Well if you have symptoms then testing is very sensible; and, for governments, testing randomly is important to get an estimate of the incidence and spread. As the incidence of COVID-19 increases so the ratio of true positives to negatives changes and the predictive value of having the disease, if you have no symptoms and test positive, increases.

But if you plan sensibly you can dramatically improve the value of screening the asymptomatic population at large.

If you have to test people who do not have symptoms then have a rapid recall system of the first screen positive individuals and re-test.

If you repeat the test on an asymptomatic individual and it is still positive then the positive predictive value increases dramatically. This is because the probability of being wrong twice is not simply an additive sum, the probability is much, much lower and follows Bayesian theory.

Based on current UK government figures on test accuracy and estimated prevalence rate on the 6th of October the probability of having the infection when tested as an asymptomatic is 7% if you retest on the same system and are positive the probability jumps to 39%.

For those who like maths and statistics here is a link to a Bayesian calculator of the probability of A UK test for COVID-19 meaning you are infected IF YOU ARE ASYMPTOMATIC.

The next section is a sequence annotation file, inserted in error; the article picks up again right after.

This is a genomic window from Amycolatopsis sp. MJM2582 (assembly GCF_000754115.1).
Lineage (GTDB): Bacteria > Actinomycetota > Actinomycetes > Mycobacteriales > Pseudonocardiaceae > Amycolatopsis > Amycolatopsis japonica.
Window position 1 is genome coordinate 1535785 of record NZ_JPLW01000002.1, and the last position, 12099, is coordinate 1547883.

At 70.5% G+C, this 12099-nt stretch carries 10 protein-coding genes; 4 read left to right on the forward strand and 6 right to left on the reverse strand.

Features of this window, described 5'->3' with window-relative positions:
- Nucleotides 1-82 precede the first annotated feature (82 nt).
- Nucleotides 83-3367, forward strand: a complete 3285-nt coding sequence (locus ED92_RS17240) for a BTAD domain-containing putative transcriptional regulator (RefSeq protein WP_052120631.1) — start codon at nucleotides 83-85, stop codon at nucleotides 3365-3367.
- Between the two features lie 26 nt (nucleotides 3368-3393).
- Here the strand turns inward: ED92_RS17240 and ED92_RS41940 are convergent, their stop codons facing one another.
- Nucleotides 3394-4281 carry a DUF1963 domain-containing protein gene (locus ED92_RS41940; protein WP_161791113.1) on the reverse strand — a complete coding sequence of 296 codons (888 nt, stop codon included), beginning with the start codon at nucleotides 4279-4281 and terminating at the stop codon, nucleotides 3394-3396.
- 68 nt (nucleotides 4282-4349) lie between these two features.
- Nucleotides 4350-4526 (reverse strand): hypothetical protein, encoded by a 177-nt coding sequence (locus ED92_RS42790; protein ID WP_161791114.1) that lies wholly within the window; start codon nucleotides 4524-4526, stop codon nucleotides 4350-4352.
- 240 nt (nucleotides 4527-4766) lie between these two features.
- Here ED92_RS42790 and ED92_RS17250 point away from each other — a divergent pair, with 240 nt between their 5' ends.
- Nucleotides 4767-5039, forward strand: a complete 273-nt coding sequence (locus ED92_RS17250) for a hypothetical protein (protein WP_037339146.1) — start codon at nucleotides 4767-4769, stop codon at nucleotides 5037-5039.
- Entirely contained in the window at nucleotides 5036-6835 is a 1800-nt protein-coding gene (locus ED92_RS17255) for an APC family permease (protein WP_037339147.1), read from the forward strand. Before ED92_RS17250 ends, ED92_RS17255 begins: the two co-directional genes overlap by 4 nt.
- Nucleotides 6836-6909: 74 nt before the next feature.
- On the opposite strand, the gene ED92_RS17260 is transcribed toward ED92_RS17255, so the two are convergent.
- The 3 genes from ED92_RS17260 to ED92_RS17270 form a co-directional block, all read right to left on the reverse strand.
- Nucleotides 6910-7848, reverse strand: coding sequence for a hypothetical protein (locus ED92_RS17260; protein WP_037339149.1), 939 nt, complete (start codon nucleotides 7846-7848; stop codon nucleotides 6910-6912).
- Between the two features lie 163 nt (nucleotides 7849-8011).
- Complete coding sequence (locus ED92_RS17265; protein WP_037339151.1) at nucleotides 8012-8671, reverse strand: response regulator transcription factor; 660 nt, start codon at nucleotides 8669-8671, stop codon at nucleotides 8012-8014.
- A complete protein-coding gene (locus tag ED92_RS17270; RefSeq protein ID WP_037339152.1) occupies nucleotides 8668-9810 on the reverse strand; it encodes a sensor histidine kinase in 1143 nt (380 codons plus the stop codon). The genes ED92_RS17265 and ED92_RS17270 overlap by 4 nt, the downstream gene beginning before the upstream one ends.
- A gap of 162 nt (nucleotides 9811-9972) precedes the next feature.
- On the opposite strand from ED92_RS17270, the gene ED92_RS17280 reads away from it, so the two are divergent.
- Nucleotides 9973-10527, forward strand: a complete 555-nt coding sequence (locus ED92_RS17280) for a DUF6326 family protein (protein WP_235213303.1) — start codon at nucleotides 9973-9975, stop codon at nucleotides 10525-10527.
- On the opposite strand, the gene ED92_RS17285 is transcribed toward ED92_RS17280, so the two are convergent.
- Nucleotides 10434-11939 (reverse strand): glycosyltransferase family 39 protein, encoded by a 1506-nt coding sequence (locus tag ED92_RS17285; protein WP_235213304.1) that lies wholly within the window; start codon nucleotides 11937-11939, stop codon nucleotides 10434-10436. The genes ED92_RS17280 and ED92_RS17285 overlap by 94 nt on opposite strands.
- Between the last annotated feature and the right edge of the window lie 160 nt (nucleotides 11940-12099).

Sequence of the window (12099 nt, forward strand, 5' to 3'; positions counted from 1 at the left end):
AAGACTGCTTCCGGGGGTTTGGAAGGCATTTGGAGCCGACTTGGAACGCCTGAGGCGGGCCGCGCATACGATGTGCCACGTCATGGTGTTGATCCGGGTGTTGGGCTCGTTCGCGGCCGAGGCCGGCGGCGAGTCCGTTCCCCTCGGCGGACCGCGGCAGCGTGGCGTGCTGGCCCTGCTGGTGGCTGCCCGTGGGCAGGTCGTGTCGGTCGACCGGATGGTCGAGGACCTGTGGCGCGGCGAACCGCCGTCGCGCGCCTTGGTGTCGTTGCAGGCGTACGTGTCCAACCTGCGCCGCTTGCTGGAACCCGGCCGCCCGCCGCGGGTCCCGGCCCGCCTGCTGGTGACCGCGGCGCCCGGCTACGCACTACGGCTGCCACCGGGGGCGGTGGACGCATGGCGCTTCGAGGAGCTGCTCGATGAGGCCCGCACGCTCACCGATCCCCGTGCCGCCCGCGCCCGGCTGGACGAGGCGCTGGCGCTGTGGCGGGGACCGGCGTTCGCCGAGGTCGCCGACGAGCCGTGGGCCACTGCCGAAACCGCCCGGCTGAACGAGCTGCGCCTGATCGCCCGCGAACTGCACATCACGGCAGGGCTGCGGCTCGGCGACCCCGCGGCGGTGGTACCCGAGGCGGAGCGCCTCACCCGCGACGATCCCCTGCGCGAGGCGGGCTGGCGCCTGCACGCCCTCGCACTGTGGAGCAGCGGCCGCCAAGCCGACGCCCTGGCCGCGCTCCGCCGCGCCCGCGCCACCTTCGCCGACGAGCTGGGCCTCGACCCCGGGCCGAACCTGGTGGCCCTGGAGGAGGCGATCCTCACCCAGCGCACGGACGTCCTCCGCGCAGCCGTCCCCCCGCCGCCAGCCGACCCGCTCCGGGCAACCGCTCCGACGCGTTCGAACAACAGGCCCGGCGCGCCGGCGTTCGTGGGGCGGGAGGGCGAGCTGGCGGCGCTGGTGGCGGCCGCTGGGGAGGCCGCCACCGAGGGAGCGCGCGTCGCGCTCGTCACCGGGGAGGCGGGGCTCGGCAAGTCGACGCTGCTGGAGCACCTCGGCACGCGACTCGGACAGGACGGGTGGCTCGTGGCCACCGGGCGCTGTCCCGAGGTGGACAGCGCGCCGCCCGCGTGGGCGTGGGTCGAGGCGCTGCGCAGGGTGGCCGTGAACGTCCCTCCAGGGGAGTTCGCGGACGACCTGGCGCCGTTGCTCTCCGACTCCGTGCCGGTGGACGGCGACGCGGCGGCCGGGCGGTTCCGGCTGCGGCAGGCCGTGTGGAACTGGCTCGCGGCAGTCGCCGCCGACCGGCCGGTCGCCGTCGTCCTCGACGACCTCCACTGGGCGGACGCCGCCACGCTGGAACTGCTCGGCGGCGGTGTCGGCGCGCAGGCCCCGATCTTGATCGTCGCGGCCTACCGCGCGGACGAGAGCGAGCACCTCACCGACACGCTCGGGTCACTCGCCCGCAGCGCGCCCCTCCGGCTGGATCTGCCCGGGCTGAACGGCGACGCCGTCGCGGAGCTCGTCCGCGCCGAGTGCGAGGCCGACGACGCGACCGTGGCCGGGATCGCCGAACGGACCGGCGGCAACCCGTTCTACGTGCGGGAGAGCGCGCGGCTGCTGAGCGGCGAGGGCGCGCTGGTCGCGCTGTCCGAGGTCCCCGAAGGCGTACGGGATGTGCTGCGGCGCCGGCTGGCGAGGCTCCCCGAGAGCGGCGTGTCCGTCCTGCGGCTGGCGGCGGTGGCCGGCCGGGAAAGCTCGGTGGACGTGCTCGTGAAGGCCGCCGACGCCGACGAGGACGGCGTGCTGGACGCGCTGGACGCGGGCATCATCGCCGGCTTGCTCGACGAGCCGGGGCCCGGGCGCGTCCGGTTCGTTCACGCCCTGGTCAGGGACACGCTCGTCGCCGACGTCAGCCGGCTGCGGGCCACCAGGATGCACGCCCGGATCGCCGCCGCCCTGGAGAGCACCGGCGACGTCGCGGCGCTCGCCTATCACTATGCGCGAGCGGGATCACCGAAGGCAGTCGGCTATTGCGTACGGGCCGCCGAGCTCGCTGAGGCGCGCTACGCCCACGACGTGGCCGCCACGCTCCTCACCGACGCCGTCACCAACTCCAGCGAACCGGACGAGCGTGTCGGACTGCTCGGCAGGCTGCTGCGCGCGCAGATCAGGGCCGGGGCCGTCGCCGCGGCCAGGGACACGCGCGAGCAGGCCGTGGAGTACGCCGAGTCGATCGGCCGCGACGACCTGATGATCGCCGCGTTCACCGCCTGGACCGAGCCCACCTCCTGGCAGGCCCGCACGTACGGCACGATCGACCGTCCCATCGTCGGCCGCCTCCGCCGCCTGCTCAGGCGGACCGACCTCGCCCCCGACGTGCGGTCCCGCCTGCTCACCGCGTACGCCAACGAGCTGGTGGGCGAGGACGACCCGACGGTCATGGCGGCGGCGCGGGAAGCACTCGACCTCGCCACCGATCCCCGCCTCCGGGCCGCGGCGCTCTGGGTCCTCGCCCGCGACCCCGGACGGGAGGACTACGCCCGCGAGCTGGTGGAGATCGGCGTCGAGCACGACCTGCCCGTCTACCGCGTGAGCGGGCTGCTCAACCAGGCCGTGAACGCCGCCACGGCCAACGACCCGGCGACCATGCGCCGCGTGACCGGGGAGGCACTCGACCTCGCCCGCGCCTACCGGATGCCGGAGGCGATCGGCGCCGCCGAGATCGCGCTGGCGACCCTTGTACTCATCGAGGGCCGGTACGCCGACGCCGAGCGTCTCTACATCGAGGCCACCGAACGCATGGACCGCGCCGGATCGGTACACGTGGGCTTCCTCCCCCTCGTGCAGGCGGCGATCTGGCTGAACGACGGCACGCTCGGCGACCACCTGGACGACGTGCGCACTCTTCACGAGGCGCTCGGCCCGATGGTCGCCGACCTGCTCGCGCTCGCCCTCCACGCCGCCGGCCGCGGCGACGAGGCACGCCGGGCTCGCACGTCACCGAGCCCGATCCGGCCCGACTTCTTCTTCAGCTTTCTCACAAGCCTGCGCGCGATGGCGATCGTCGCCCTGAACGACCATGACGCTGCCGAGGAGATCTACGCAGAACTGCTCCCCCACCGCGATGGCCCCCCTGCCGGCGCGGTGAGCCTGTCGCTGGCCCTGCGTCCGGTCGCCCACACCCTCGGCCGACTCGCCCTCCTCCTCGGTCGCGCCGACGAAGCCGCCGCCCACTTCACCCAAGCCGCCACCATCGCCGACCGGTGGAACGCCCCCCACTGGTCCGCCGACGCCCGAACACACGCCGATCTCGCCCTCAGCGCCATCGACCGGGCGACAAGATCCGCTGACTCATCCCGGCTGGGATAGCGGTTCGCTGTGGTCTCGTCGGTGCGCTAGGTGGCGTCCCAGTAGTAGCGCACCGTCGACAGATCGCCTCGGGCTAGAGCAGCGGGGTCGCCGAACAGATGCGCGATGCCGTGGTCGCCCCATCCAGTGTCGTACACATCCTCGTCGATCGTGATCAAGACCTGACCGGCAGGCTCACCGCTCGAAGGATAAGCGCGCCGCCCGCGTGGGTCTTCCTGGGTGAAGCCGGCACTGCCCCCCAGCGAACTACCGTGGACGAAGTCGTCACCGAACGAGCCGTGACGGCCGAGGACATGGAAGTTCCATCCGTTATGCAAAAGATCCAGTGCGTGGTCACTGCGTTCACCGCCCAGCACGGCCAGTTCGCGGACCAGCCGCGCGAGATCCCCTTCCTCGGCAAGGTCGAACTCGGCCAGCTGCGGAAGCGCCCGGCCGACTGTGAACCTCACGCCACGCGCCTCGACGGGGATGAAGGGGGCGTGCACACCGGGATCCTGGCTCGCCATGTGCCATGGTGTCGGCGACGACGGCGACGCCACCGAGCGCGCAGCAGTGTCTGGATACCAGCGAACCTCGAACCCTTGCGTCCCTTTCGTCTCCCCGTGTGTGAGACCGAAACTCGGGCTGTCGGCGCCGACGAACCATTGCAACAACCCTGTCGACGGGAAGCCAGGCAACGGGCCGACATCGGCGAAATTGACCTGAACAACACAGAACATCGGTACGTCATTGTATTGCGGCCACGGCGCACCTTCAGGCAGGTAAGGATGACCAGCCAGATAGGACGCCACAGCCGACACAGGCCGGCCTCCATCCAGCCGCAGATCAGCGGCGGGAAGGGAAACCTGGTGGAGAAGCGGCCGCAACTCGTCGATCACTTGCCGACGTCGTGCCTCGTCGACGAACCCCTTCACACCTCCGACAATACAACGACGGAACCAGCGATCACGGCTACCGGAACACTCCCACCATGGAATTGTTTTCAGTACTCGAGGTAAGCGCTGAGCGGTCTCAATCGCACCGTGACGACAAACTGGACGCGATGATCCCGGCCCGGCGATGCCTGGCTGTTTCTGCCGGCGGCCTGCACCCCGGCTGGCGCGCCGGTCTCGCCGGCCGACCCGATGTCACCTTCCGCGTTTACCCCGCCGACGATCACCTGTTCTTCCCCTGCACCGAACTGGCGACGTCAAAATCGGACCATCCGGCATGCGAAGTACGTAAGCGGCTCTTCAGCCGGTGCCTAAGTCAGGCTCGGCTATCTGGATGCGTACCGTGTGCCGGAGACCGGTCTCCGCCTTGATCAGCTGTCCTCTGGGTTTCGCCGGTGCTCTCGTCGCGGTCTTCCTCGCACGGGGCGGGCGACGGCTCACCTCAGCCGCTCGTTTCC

https://repl.it/@JonathanIles/COVIDMaths#main.py

If you repeat test on asymptomatic but on a different type of COVID-19 testing system and both are positive, then the probability that the person does have the infection is extremely high indeed!

Smart screening strategies, retesting the positives, not only protect national and global societies but also reduces the waste in human resources by isolating true positive and not the false positives. Has anyone suggested this to Governments?

Ray Iles and Jonathan Iles

Definitions

Healthy: negative for disease
True positive (TP) = the number of cases correctly identified as infected
False positive (FP) = the number of cases incorrectly identified as infected
True negative (TN) = the number of cases correctly identified as healthy
False negative (FN) = the number of cases incorrectly identified as healthy
Sensitivity: The sensitivity of a test is its ability to determine the infected cases correctly. To estimate it, we calculate the proportion of true positive in patient cases. Mathematically, this can be stated as:
Sensitivity= TP/TP+FN
Specificity: The specificity of a test is its ability to determine the healthy cases correctly. To estimate it, we calculate the proportion of true negative in healthy cases. Mathematically, this can be stated as:
Specificity= TN/TN+FP

Accuracy: The accuracy of a test is its ability to differentiate the infected and healthy cases correctly. To estimate the accuracy of a test, we calculate the proportion of true positive and true negative in all evaluated cases. Mathematically, this can be stated as:
Accuracy= TP+TN/TP+TN+FP+FN

Photo: Karolina Grabowska

Professor Ray Iles

Professor Ray Iles

BSc in Bioanalysis, MSc in Immunology and PhD in Molecular Pathology

Head of Biomedical Science at NISAD

Formerly Reader in Reproductive Physiology and Proteomics at Barts and the London Queen Mary School of Medicine, before becoming Deputy Dean for Research. Professor of Biomedical Science at Middlesex and the Anglia Ruskin Universities.